Female Gladiator

by Carl Strang

Last week at Blackwell Forest Preserve, the Roger Raccoon Club hiked to our usual place for tree-climbing instruction. Along the way the kids somewhat nervously were inquiring about buzzing in the tall grass beside the trail. I assured them that the source was not an abundance of rattlesnakes, but rather gladiator meadow katydids. I searched for one to show them, and the first one I found proved to be a female. I had no photos of a female of this species, and took advantage of the opportunity.

Gladiator meadow katydid, female

This species is unique among our northeast Illinois Orchelimum in the shape of its ovipositor.

Though the bottom edge of the ovipositor is curved, as is true for all females of this genus, the top edge is unique in being ruler-straight.

Of course, the fact that there is little or no overlap between the gladiator’s early season and those of other species also helps.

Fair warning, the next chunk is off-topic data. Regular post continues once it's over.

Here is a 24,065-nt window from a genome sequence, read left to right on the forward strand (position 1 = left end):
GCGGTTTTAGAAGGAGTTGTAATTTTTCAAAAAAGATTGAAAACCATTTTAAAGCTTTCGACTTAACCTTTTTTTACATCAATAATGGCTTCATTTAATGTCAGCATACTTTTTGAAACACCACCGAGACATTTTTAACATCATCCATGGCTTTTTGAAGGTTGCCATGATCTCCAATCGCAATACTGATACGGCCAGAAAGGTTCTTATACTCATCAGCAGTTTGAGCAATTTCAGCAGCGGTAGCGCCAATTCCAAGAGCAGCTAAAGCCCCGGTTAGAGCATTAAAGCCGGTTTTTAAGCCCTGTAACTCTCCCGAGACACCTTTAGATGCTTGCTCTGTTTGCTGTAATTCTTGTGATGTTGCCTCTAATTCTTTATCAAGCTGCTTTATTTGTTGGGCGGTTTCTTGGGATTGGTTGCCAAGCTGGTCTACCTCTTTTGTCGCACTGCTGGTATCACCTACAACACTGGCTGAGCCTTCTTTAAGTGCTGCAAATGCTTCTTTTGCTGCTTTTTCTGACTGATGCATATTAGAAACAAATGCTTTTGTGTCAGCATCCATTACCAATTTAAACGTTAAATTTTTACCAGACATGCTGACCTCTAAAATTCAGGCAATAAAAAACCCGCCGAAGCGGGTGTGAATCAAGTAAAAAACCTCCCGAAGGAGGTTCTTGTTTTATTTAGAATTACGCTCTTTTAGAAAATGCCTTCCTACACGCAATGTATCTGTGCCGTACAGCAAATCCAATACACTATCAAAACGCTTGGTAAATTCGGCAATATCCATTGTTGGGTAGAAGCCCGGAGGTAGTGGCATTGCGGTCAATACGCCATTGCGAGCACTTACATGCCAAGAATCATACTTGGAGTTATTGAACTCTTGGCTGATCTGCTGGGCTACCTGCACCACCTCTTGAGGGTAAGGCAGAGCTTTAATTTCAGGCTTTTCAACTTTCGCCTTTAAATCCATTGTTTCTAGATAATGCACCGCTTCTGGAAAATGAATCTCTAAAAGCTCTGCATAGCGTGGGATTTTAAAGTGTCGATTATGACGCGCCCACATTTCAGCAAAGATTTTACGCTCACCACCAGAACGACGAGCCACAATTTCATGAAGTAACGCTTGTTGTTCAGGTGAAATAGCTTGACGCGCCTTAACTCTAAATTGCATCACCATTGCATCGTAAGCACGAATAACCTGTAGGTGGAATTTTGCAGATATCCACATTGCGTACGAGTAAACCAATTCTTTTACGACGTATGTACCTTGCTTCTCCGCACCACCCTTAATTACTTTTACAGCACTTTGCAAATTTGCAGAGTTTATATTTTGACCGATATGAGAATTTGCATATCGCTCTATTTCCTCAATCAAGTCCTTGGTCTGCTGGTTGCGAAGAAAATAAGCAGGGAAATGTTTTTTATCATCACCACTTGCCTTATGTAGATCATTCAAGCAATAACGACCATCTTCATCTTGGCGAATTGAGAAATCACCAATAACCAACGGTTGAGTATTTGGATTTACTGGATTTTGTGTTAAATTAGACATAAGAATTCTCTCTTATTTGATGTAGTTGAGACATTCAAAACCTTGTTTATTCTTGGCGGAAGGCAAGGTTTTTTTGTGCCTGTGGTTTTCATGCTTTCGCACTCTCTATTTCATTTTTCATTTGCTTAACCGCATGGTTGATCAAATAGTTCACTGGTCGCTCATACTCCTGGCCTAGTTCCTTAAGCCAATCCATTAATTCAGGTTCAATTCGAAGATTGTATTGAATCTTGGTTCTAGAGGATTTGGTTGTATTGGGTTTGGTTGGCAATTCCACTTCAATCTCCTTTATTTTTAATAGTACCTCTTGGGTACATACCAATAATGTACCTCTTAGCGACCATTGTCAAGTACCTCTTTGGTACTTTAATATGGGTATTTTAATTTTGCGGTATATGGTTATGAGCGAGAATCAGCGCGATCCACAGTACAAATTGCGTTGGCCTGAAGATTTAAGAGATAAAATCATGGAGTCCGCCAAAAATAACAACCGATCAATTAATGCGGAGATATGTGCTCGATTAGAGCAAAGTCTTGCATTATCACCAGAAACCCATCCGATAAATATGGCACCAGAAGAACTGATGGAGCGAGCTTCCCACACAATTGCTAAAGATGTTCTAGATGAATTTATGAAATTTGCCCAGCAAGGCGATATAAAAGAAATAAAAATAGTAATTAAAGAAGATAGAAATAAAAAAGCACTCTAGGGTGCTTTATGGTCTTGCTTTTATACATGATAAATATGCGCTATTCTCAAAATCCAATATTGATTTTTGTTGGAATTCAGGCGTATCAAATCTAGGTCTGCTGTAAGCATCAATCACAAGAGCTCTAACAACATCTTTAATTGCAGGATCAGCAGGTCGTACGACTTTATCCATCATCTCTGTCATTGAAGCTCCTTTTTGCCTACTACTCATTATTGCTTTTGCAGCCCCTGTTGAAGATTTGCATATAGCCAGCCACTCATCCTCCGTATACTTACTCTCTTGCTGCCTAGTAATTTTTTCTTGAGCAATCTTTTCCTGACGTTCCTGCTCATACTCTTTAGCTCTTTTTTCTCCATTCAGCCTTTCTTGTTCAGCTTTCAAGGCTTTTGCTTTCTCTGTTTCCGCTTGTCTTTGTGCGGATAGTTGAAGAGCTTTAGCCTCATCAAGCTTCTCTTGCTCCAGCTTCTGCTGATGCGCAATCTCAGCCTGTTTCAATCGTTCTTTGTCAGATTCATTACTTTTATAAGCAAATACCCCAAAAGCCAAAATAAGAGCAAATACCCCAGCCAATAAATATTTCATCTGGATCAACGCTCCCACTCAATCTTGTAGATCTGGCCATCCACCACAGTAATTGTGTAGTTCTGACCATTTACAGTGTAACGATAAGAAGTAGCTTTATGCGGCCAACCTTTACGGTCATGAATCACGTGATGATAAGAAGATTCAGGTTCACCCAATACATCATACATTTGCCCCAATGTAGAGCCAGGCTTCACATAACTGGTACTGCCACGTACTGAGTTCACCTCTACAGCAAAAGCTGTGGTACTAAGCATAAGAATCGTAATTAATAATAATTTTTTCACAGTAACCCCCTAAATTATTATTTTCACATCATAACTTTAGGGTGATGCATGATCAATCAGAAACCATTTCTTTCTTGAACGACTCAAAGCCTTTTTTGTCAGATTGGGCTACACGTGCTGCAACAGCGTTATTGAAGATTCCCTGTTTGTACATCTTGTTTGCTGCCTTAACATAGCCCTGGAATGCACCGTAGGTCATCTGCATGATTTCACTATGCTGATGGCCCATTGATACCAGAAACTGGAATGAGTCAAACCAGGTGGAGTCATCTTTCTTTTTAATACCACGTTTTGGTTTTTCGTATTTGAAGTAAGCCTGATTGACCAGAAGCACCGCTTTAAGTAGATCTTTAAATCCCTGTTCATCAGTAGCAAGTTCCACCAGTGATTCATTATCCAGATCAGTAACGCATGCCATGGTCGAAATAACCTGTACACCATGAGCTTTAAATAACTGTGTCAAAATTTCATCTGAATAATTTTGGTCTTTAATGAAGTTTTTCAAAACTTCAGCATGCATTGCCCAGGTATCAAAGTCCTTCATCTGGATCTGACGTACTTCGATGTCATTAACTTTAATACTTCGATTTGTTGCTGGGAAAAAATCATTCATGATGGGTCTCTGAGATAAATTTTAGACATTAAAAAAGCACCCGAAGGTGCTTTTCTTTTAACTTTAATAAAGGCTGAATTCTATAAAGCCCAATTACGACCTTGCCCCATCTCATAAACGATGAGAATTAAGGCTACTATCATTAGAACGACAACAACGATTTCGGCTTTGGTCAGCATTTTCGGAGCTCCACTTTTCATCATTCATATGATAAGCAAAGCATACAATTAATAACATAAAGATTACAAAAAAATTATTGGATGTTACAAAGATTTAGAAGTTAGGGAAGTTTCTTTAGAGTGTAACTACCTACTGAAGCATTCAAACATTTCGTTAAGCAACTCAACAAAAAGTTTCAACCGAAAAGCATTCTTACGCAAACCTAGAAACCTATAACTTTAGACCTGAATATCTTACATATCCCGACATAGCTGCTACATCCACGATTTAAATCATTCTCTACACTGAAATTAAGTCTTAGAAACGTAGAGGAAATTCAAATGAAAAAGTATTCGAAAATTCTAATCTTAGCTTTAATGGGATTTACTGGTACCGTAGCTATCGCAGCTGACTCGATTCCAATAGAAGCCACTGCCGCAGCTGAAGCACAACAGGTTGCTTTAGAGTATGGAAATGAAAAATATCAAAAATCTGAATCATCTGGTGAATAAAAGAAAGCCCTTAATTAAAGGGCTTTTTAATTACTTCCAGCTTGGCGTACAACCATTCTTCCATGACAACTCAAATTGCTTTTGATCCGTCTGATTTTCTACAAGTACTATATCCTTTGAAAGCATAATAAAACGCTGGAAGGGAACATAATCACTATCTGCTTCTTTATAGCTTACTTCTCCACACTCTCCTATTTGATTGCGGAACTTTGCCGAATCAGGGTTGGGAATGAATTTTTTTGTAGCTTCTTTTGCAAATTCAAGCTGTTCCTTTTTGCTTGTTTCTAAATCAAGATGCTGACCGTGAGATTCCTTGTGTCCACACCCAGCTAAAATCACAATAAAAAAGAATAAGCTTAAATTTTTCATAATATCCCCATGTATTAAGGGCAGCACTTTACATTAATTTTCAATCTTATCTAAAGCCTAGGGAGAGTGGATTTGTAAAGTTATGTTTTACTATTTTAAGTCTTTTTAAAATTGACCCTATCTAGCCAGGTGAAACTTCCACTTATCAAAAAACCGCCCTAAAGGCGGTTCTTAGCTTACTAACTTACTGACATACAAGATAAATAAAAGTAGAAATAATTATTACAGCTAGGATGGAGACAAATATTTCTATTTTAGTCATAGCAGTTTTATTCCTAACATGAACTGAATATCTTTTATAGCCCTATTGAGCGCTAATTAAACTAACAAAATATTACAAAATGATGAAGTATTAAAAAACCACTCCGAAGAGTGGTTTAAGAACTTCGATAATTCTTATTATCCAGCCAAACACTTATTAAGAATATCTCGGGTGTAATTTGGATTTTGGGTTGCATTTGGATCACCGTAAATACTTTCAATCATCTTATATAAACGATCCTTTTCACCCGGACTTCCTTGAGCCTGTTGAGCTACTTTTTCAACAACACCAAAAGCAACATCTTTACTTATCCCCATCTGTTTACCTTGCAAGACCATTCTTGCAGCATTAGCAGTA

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3 Comments

  1. nickonnature said,

    July 3, 2012 at 9:06 am

    Cool! I love gladiators and have been hearing them in our fields for about two or three weeks now. Fantastic though that the kids get to experience so much nature firsthand: there’s definitely no better way to loarn than by experience!

  2. midwestnaturalist said,

    July 5, 2012 at 1:09 pm

    I’ve been viewing your blog for a while and love what you bring to reader’s attention. Thanks for the information on insects – they tend to be my area of weakness. Great to see you experiencing nature with young people as well.

    • natureinquiries said,

      July 6, 2012 at 5:50 am

      Thanks, Jeff,
      I also hope that students find the blog, and try not to get overly technical for that reason.
      Regards,
      Carl


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